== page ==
By Elaine Porterfield
SEATTLE (Reuters) - A busy passenger and freight rail line was shut down for nearly five hours on Thursday after police investigating the death of a woman struck by a train in Seattle said they found a possible explosive near the tracks.
Authorities later determined the woman had nothing to do with the device, which resembled a pipe bomb, Burlington Northern Santa Fe railway spokesman Gus Melonas said.
"It was determined by experts that the subject was not connected with the device," Melonas told Reuters.
He said experts now believed the object found near the woman's body to be a "firework-type device," although it was still being examined.
The incident began at about 9 a.m. local time when the woman, who was not identified, was struck near a Seattle park by a 63-car Burlington Northern freight train headed to Tacoma, Washington from Chicago, Melonas said.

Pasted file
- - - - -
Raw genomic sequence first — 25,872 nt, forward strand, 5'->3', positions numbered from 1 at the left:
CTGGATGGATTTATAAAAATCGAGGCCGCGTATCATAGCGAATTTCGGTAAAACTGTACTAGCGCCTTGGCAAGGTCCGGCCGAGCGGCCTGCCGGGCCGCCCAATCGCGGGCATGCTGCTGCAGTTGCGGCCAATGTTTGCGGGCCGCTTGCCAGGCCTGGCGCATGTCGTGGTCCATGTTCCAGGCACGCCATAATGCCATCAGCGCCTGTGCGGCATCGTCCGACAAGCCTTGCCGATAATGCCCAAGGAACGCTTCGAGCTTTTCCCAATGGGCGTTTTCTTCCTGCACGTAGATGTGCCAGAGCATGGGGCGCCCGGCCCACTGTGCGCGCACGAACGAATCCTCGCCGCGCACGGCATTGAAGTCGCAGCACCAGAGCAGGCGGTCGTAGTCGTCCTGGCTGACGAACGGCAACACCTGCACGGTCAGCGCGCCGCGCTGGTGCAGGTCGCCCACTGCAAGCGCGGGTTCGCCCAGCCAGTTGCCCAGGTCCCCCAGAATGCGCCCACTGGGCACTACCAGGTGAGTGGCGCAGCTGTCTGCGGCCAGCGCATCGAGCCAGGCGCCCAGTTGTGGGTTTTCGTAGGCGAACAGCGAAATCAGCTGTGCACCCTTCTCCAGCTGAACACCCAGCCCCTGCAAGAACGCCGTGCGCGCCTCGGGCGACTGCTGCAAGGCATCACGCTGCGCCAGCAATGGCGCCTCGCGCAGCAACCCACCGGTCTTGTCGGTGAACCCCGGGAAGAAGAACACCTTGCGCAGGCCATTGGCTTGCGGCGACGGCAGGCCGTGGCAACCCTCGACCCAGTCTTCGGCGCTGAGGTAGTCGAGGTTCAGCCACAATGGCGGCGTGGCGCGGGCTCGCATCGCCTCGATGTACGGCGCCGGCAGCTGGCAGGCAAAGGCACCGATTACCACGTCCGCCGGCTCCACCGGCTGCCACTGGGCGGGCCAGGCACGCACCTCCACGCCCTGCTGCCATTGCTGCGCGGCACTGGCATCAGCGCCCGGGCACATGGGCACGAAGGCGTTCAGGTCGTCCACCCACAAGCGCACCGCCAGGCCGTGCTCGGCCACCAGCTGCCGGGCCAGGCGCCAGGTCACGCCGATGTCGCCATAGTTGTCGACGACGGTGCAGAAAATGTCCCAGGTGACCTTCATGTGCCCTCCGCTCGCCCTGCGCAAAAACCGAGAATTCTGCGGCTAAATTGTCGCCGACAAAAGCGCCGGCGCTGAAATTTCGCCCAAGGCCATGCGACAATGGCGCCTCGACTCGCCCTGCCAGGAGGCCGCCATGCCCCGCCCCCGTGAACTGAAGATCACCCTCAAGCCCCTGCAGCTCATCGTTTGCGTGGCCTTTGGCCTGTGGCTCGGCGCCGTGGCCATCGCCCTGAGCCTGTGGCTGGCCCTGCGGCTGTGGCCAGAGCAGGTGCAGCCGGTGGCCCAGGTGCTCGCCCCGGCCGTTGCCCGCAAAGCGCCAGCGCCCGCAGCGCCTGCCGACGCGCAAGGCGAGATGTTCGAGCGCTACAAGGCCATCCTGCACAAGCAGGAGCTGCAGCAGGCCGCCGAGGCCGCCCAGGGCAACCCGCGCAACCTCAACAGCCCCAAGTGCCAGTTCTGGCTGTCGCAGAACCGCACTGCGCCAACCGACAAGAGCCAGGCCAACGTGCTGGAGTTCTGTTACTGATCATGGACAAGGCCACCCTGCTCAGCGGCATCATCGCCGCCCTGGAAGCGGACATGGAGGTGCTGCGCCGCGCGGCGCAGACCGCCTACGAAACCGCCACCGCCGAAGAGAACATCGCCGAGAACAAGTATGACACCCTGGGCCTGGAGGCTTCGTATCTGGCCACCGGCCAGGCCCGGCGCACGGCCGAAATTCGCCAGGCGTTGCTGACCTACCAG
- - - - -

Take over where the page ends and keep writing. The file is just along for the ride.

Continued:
Melonas said train operators who saw the woman sounded the locomotive's horn and went into an emergency braking operation but were unable to stop in time.
"The subject appeared to be walking away from the rail line and for some reason knelt down at the last moment," Melonas said.
Police who responded to the scene found the device, prompting a shut down of the rail line used by 40 trains daily and which serves as a main connection to Canada.
Melonas said three freight trains and one Amtrak passenger train were delayed before the line was reopened shortly before 2 p.m. local time.
The woman's death marked the fourth fatality on Seattle-area tracks since August 5, Melonas said.
(Writing by Dan Whitcomb; Editing by Jerry Norton)